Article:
I never used iPad as a digital movie hub. This has got to change!

Discussion in 'iPad' started by Kendo, Mar 10, 2012.

  1. Kendo macrumors 68000

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    Apr 4, 2011
    #1
    I had a 16GB iPad 1 that I mainly used for web browsing. I ordered the 32GB model because I want to start loading 1080p content onto my iPad and take advantage of the Retina display. I have Blu-ray movies. What else do I need to make my own rips?

    After doing some research, I came up with the need for the following:

    1) Blu-ray drive - Do I need a burner or is the burner only for burning discs and not needed for ripping content?

    2) Handbrake - Apparently this is free and will turn the rips into a format that the iPad can read.

    3) Blu-ray ripping program. Can someone please recommend a good one?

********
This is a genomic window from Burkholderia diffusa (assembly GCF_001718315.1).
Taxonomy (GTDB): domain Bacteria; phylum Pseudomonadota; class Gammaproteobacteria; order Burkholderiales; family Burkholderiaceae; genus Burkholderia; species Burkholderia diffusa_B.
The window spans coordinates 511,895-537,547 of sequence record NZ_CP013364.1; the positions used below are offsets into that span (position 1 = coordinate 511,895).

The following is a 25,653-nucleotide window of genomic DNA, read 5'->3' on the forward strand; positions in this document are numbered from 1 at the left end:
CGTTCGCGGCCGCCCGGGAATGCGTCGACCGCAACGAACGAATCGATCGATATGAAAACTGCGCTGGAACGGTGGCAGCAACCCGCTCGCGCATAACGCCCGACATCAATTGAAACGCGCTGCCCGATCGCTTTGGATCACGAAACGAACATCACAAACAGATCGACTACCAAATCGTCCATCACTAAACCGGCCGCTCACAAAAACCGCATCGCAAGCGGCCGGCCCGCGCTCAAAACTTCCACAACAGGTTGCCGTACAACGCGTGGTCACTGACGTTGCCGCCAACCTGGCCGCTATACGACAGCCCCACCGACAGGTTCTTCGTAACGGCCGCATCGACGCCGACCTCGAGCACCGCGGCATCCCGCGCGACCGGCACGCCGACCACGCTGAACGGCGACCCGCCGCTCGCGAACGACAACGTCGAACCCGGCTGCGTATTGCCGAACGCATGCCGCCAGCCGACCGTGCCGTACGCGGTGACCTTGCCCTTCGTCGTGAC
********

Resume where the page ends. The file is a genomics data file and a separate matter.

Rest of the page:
Am I missing anything? I would also like to know how I can create chapters in the same way an iTunes movie would have chapters. I want to be able to create my own content the same way it would look from the iTunes store.
     
  2. maclook macrumors 65816

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    Nov 2, 2008
    #2
    Do you have a Mac?

    Honestly, you should just download 1080p rips. You own the blu rays so it's not morally wrong for you to do.
     
  3. Kendo thread starter macrumors 68000

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    Apr 4, 2011
    #3
    Yes but I'd like to make them myself from the discs I own because I want to control what size and quality I want.
     
  4. MarkG21 macrumors regular

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    Mar 21, 2010
    #4
    Google MakeMKV to rip your blu rays to your computer

    All you need is a BD-ROM (a burner is not needed)

    edit: here:

    http://www.makemkv.com/download/

    It's free for the first month for blu ray discs. After that its a one time fee. Its always free for making dvds though.